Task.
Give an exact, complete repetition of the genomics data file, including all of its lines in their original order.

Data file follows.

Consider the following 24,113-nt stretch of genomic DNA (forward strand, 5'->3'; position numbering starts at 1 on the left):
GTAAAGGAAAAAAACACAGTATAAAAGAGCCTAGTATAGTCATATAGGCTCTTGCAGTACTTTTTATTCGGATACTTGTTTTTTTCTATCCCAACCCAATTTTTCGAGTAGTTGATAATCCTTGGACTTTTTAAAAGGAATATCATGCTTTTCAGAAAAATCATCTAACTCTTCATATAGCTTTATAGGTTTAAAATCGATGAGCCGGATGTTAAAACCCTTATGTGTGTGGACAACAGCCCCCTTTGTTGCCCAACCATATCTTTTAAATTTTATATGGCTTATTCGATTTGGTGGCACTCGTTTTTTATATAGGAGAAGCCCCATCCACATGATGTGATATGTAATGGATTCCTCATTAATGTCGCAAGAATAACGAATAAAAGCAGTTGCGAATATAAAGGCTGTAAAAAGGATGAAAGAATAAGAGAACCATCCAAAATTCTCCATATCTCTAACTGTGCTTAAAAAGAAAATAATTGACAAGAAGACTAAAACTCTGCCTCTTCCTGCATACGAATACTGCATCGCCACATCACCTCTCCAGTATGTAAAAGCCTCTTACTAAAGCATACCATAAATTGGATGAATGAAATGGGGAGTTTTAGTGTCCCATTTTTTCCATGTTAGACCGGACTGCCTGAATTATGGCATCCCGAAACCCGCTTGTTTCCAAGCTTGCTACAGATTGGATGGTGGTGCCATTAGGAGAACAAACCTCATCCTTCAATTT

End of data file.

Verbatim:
Consider the following 24,113-nt stretch of genomic DNA (forward strand, 5'->3'; position numbering starts at 1 on the left):
GTAAAGGAAAAAAACACAGTATAAAAGAGCCTAGTATAGTCATATAGGCTCTTGCAGTACTTTTTATTCGGATACTTGTTTTTTTCTATCCCAACCCAATTTTTCGAGTAGTTGATAATCCTTGGACTTTTTAAAAGGAATATCATGCTTTTCAGAAAAATCATCTAACTCTTCATATAGCTTTATAGGTTTAAAATCGATGAGCCGGATGTTAAAACCCTTATGTGTGTGGACAACAGCCCCCTTTGTTGCCCAACCATATCTTTTAAATTTTATATGGCTTATTCGATTTGGTGGCACTCGTTTTTTATATAGGAGAAGCCCCATCCACATGATGTGATATGTAATGGATTCCTCATTAATGTCGCAAGAATAACGAATAAAAGCAGTTGCGAATATAAAGGCTGTAAAAAGGATGAAAGAATAAGAGAACCATCCAAAATTCTCCATATCTCTAACTGTGCTTAAAAAGAAAATAATTGACAAGAAGACTAAAACTCTGCCTCTTCCTGCATACGAATACTGCATCGCCACATCACCTCTCCAGTATGTAAAAGCCTCTTACTAAAGCATACCATAAATTGGATGAATGAAATGGGGAGTTTTAGTGTCCCATTTTTTCCATGTTAGACCGGACTGCCTGAATTATGGCATCCCGAAACCCGCTTGTTTCCAAGCTTGCTACAGATTGGATGGTGGTGCCATTAGGAGAACAAACCTCATCCTTCAATTT